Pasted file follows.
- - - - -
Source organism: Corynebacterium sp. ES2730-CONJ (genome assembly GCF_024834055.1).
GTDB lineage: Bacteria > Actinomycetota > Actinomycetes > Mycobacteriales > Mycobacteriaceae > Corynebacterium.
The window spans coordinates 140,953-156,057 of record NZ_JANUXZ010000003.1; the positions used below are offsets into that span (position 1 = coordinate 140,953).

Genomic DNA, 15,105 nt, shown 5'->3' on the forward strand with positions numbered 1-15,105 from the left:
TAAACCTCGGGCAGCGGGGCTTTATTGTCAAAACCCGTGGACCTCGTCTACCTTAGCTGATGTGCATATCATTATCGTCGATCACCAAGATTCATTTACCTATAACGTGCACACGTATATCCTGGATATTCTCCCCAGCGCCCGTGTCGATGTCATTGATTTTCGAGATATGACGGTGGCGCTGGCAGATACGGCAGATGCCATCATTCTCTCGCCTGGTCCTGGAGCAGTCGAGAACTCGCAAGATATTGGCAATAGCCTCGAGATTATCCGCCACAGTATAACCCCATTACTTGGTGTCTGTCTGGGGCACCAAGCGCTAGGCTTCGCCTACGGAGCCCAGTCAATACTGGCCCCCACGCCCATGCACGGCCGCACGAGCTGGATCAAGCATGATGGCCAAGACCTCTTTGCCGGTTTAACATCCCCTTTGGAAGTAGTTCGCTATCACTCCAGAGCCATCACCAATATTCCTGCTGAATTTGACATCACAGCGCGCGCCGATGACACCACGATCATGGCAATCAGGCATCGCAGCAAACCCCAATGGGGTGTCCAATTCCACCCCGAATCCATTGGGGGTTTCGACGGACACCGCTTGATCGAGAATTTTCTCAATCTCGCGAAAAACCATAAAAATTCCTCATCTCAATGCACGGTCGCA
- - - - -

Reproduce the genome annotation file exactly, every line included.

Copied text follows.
Source organism: Corynebacterium sp. ES2730-CONJ (genome assembly GCF_024834055.1).
GTDB lineage: Bacteria > Actinomycetota > Actinomycetes > Mycobacteriales > Mycobacteriaceae > Corynebacterium.
The window spans coordinates 140,953-156,057 of record NZ_JANUXZ010000003.1; the positions used below are offsets into that span (position 1 = coordinate 140,953).

Genomic DNA, 15,105 nt, shown 5'->3' on the forward strand with positions numbered 1-15,105 from the left:
TAAACCTCGGGCAGCGGGGCTTTATTGTCAAAACCCGTGGACCTCGTCTACCTTAGCTGATGTGCATATCATTATCGTCGATCACCAAGATTCATTTACCTATAACGTGCACACGTATATCCTGGATATTCTCCCCAGCGCCCGTGTCGATGTCATTGATTTTCGAGATATGACGGTGGCGCTGGCAGATACGGCAGATGCCATCATTCTCTCGCCTGGTCCTGGAGCAGTCGAGAACTCGCAAGATATTGGCAATAGCCTCGAGATTATCCGCCACAGTATAACCCCATTACTTGGTGTCTGTCTGGGGCACCAAGCGCTAGGCTTCGCCTACGGAGCCCAGTCAATACTGGCCCCCACGCCCATGCACGGCCGCACGAGCTGGATCAAGCATGATGGCCAAGACCTCTTTGCCGGTTTAACATCCCCTTTGGAAGTAGTTCGCTATCACTCCAGAGCCATCACCAATATTCCTGCTGAATTTGACATCACAGCGCGCGCCGATGACACCACGATCATGGCAATCAGGCATCGCAGCAAACCCCAATGGGGTGTCCAATTCCACCCCGAATCCATTGGGGGTTTCGACGGACACCGCTTGATCGAGAATTTTCTCAATCTCGCGAAAAACCATAAAAATTCCTCATCTCAATGCACGGTCGCA